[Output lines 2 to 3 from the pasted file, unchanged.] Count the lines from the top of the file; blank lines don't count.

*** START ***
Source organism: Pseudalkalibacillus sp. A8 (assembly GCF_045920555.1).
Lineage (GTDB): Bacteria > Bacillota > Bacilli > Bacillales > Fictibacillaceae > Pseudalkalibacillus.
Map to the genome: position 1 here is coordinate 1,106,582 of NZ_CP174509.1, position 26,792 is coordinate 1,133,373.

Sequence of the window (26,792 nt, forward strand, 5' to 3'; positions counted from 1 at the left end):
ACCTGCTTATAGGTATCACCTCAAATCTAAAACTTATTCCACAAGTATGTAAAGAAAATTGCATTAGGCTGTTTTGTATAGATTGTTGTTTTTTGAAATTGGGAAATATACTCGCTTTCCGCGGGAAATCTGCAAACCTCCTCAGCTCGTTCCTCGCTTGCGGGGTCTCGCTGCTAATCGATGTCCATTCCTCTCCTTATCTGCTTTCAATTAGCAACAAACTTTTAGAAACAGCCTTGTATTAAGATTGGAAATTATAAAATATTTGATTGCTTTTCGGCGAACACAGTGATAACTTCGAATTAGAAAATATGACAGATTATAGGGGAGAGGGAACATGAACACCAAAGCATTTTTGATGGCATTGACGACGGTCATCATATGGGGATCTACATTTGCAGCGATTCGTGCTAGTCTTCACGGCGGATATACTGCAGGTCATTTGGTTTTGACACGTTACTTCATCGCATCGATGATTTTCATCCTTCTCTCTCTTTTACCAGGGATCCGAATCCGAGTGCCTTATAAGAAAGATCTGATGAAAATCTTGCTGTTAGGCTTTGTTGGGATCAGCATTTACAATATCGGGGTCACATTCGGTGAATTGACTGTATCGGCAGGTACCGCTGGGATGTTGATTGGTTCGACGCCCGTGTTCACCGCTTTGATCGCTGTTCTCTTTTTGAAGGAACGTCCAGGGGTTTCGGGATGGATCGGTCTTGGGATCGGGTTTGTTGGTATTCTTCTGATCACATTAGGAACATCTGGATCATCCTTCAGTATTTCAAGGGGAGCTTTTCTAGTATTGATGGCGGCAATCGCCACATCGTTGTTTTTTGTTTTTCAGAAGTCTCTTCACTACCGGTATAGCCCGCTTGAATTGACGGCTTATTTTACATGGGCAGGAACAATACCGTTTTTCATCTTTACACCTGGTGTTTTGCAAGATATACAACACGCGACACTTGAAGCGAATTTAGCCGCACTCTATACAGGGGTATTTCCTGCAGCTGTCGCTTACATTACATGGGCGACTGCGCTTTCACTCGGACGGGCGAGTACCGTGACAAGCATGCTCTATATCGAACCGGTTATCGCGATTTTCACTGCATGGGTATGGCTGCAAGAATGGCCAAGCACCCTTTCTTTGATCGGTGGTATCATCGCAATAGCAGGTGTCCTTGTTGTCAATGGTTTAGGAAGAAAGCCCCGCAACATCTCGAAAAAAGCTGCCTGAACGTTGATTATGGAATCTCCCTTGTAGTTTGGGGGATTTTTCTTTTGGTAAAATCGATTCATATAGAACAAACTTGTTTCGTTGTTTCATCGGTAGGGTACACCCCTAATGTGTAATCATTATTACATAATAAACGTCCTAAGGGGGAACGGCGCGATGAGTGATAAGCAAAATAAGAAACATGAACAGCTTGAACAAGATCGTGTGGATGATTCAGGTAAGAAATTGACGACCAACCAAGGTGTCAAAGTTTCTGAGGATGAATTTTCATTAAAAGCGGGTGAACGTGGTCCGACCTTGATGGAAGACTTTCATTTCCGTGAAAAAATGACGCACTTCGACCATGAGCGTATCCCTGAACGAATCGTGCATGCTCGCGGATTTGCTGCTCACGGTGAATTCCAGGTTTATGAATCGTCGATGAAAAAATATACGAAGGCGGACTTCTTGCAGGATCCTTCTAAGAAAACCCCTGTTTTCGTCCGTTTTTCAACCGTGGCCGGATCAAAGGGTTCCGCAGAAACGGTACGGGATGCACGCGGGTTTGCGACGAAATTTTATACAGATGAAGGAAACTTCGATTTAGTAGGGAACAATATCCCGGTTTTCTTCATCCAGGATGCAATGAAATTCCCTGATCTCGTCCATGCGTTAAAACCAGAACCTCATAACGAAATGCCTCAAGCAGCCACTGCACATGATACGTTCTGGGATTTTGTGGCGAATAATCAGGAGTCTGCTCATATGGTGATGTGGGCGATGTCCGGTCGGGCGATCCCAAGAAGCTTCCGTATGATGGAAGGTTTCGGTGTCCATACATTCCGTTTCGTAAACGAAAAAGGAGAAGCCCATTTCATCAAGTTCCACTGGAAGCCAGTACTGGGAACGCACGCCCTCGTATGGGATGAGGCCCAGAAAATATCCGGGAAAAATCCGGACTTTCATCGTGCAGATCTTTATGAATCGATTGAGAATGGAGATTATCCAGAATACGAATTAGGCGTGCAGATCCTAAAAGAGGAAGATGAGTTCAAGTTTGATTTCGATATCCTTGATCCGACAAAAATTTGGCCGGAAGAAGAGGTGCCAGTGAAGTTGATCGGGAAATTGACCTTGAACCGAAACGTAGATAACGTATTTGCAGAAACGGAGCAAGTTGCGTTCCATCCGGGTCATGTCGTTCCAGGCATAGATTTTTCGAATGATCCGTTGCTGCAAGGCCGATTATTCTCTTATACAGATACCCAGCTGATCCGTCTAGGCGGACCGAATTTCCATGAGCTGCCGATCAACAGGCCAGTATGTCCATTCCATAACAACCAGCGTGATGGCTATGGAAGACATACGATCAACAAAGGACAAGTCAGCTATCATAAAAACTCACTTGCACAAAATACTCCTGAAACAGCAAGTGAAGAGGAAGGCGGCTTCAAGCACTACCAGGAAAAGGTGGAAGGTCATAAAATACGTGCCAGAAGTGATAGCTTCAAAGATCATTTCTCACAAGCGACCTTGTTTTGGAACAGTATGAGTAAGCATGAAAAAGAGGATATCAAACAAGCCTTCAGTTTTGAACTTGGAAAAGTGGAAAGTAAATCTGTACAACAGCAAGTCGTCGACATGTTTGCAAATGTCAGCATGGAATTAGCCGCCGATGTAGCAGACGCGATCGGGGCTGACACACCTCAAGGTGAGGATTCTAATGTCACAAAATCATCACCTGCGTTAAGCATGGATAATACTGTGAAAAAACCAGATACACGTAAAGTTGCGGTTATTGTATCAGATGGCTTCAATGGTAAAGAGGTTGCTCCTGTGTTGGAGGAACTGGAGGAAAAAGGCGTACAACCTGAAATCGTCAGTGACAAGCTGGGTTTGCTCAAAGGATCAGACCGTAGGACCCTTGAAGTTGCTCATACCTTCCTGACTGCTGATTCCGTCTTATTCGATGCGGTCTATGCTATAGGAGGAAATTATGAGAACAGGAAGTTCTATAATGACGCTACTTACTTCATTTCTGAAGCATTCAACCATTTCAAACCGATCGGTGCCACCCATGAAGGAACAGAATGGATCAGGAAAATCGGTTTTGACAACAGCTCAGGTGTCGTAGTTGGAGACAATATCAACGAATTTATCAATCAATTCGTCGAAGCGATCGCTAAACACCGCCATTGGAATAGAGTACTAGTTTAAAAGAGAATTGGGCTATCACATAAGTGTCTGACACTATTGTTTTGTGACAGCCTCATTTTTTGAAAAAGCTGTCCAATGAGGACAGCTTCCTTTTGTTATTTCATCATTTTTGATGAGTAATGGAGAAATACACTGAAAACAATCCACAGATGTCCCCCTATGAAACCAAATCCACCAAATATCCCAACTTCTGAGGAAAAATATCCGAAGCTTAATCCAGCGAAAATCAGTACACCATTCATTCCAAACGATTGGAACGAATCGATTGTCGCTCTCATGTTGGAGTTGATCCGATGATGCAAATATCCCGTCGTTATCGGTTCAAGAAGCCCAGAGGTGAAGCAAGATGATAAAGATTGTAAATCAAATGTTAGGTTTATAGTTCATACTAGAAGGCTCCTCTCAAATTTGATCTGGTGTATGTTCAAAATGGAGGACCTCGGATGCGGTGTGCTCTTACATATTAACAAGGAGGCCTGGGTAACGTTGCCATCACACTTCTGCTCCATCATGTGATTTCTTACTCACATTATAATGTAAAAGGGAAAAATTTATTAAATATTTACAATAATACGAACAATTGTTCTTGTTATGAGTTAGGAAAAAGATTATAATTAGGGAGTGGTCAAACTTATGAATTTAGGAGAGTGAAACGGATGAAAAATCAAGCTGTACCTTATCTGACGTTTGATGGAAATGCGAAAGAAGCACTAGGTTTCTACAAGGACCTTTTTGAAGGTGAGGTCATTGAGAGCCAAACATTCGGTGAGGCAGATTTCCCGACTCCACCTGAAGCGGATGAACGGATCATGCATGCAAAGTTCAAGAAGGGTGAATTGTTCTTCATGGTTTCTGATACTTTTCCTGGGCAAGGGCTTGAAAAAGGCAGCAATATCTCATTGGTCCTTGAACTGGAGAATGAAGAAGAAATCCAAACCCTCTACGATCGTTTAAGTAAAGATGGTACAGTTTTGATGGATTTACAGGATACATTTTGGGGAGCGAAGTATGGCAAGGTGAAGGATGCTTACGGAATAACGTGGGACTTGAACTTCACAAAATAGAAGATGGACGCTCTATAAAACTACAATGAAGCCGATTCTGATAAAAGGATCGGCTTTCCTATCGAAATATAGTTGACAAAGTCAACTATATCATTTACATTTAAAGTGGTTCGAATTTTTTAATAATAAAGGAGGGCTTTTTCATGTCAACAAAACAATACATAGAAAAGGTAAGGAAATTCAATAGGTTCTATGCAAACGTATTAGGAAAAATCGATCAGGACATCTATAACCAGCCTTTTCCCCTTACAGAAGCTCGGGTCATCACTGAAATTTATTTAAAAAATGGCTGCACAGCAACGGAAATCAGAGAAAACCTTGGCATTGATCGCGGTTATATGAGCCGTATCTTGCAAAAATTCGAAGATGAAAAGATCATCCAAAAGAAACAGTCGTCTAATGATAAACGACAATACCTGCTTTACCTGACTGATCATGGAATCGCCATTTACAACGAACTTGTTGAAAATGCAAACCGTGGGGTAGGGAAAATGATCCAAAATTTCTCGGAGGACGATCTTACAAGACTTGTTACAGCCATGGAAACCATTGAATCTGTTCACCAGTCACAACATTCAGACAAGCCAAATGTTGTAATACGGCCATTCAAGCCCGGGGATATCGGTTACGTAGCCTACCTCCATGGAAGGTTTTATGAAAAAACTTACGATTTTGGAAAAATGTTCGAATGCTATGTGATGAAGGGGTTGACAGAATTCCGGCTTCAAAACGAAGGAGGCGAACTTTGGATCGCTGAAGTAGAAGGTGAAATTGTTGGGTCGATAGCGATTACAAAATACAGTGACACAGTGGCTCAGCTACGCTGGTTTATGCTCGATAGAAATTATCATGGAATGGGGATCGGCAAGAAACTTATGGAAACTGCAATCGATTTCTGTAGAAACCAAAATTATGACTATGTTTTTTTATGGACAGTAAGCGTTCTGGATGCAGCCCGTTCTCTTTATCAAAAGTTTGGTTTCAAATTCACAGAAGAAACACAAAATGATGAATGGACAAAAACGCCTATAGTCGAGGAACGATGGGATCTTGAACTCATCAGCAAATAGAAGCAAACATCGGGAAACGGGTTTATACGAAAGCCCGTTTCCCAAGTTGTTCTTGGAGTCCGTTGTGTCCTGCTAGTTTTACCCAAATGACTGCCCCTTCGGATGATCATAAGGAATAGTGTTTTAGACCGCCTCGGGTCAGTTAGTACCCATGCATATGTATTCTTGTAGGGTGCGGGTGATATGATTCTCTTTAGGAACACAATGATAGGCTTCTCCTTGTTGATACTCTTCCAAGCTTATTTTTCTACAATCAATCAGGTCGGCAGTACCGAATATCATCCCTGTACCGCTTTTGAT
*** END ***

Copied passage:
Lineage (GTDB): Bacteria > Bacillota > Bacilli > Bacillales > Fictibacillaceae > Pseudalkalibacillus.
Map to the genome: position 1 here is coordinate 1,106,582 of NZ_CP174509.1, position 26,792 is coordinate 1,133,373.